way to the lowest level of all. At the bottom is the physical medium
through which the effectors of each party influence the sensory
receptors of the other. At the top is the meaning -- the perception
the Originator is controlling by means of sending the message (or, in
the case of an unsent message, the Recipient's perception of the
Originator as controlling some perception by means of the message).
We call this "top level" message the "Primal Message."
A Primal message, such as O wanting R to have a deep understanding of
relativity Theory, can take years to pass using myriads of back and
forth dialogues at many lower levels, or it can take fractions of a
second (e.g., O wants R not to get hit on the head, and implements
the message by shouting "DUCK").
Now in the latter example, according to LPT theory, "DUCK" is not the
primal message, but it is a message at the level of understanding the
words. There's an intermediate level, even in this simple case, as
evidenced by the possibilitiy that R, instead of ducking, says
"Where? What kind of duck?" The word is understood, but the meaning
of the word is not, and it is through the meaning that the action
that constitutes the successful passage of the primal message is
accomplished. And there is a level below. Imagine that R is
monolingual Korean. The sounds of "D-U-K" may be perfectly
intelligible, but the word is not.
So even in this simple case, we can identify several levels of
abstraction, each of which can lead to queries from R back to O
(themselves messages) as to O's intention at that level. Those
queries can be answered in ways that help O to understand the message
at the level of the query. "Did you say Duck or Luck?" "Did you mean
me to drop my head or to look for the flying bird?" "Could you repeat
that in Cantonese?". These loops of back and forth messages
("dialogues", in LPT) correspond to the environmental feedback loop
in PCT, complicated by the fact that the environment consists of
another control hierarchy. The loops are the "Protocols" of the
Layered Protocol Theory, because at each level, there are socially
agreed ways to structure the dialogue. (For a discussion of social
agreement, look at an earlier thread).
Another important concept in LPT is that a message may support more
than one higher-level message at the same time, just as in PCT, an
act may be part of the control of more than one higher-level percept.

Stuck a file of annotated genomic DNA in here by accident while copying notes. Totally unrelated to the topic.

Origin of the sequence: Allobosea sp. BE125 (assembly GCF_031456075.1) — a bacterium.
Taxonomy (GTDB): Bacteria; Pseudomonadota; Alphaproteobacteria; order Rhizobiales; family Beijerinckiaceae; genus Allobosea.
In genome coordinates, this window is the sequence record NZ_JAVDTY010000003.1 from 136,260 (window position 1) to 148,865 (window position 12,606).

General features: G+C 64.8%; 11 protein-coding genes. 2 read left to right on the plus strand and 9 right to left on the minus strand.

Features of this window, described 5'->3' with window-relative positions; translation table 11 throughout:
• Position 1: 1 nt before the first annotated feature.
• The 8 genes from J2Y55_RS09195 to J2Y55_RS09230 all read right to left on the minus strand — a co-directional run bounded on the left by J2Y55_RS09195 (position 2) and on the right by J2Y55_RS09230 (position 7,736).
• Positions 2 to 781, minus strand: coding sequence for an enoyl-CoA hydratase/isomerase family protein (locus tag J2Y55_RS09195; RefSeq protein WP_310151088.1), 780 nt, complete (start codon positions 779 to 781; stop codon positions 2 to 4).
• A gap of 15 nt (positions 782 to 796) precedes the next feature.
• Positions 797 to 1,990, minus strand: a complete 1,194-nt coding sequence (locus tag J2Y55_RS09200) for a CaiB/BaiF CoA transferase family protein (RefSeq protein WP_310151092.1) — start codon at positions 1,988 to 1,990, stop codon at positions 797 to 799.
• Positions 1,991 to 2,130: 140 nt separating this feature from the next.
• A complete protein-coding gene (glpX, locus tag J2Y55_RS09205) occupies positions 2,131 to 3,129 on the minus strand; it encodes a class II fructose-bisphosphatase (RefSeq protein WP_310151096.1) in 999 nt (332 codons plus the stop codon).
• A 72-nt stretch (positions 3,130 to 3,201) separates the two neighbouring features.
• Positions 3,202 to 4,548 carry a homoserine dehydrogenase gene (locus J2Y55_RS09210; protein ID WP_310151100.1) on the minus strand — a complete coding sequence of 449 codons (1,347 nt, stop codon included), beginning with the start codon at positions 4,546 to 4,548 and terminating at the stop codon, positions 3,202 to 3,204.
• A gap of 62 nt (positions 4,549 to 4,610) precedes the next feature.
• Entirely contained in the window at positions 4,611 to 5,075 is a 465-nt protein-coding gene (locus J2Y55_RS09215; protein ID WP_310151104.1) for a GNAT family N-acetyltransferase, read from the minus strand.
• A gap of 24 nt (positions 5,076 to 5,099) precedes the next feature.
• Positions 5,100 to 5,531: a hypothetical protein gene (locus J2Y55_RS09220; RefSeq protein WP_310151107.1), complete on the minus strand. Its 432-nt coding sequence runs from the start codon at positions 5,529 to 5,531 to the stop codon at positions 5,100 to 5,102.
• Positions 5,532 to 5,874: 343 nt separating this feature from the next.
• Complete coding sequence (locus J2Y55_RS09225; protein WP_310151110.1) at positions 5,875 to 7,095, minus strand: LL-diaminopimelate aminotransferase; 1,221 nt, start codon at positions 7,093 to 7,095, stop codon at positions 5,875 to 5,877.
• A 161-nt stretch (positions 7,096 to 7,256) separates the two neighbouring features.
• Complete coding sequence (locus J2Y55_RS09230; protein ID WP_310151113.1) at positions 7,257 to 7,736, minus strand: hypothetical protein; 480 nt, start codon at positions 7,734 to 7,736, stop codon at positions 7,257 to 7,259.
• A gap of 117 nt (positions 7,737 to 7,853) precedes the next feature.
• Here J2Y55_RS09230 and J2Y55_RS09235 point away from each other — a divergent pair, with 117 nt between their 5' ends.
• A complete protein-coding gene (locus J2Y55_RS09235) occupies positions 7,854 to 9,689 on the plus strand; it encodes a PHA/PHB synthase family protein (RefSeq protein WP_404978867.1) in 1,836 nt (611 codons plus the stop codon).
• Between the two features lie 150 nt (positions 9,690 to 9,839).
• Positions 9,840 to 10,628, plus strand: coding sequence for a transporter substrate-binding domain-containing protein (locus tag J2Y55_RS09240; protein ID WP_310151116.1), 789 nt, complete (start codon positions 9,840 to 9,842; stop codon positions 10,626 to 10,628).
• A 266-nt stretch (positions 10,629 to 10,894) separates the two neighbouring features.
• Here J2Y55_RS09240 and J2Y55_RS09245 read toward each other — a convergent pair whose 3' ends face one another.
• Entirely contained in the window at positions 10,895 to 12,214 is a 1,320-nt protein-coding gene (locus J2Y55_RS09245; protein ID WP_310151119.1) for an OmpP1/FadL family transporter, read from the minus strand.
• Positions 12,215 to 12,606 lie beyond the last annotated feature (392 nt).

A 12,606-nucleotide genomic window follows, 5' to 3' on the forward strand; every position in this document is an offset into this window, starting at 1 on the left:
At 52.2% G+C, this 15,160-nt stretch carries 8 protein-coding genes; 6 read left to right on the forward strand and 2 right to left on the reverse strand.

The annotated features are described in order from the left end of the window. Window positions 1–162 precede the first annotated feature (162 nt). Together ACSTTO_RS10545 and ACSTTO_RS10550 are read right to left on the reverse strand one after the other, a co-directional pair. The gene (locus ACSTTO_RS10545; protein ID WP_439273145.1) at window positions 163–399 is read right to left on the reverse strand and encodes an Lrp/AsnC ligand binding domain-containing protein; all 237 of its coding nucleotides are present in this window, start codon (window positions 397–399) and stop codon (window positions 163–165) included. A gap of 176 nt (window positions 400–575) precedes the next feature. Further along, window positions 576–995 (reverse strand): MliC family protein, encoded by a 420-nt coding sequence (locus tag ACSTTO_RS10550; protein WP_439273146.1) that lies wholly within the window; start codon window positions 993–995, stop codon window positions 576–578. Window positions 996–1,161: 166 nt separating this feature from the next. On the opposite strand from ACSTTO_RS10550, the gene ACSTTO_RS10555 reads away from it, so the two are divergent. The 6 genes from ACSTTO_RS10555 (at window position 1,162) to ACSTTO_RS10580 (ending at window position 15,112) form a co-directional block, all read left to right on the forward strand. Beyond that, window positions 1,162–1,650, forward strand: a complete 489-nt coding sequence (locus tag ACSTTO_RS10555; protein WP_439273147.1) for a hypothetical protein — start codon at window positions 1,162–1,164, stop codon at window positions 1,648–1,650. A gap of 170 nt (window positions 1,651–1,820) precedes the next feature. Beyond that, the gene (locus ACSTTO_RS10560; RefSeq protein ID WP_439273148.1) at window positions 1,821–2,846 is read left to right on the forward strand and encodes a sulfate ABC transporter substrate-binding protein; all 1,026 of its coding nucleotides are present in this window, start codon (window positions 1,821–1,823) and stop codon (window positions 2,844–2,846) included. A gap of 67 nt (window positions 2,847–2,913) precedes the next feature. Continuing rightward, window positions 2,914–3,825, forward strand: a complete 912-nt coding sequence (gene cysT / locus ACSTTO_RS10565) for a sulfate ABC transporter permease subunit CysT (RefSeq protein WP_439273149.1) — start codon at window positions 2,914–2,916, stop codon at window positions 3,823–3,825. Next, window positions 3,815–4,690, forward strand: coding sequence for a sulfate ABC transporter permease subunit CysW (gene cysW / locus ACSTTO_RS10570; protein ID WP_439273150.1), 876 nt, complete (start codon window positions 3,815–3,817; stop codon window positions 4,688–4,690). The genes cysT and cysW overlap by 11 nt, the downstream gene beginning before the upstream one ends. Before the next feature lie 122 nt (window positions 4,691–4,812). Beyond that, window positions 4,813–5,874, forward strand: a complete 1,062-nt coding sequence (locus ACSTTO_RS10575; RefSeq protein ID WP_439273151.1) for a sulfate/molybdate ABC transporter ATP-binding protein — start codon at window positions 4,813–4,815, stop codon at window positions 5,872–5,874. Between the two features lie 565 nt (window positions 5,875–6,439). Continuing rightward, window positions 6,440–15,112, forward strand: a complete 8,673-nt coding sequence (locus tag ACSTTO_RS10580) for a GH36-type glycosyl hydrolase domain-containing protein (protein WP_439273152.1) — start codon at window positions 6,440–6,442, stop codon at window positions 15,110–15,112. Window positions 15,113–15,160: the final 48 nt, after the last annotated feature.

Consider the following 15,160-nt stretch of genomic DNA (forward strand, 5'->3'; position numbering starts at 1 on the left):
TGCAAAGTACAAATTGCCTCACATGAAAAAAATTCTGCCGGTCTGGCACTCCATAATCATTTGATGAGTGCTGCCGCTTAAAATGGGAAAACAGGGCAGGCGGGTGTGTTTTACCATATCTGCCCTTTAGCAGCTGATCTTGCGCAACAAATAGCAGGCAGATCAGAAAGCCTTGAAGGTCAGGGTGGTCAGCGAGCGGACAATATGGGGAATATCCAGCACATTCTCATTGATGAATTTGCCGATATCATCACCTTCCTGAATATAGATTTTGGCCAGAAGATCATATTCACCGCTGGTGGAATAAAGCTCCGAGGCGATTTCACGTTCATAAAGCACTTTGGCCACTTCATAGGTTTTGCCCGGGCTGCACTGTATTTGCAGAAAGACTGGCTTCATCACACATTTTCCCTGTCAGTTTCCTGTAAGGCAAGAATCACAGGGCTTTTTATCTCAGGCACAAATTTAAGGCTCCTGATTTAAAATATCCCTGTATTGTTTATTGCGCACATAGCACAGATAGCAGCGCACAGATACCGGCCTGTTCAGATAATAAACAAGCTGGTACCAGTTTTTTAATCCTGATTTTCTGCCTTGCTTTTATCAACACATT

To the Recipient, "DUCK" may also carry the message "The Originator
cares about me." The Originator may or may not have intended to send
that second message. And incidentally, failure of O to say "Duck" may
result in R being hit on the head, which may cause R to receive the
message "O does not care about me." Inaction can send a message, just
as action can.
When we come around to "Words that Hurt" we have to consider the
different cases of communication, and what it means to be hurt. I
distinguish hurt from pain. Pain, I see as a perceptible symptom of
hurt, but one can be hurt without pain. There is the (probably
apocryphal) story of the Duke of Wellington and his aide on horseback
in some battle. A cannon ball whizzed between them. The Duke looked
down, and said "By God, Major, your leg's been shot off." The aide
looked down at his leg, and said "By George, Sir, so it has." I'd say
he was hurt, but without pain. In previous exchanges, I've defined
hurt as a reduction in ability to control, and I still think that's a
We talked about different ways words can reduce one's ability to
control earlier in the thread. I just wanted here to point out that
messages can be received without being sent, just as they can be sent
without being received. And messages received that were not sent can
hurt just as much as can messages deliberately intended to hurt, even
when (as with Iago's handkerchief trick) the Recipient does not know
that any message was sent. Consider the effect of O not saying
"Duck," causing R to perceive "O does not care about me." R loses the
possibility of affecting O's action by disturbing O's perception of
R's well-being. It hurts.
I expect this all comes across as rather garbled. If it's of any
interest to anyone, a much longer exposition (50 times longer!) was
in the PCT issue of IJHCS. Maybe that's less garbled.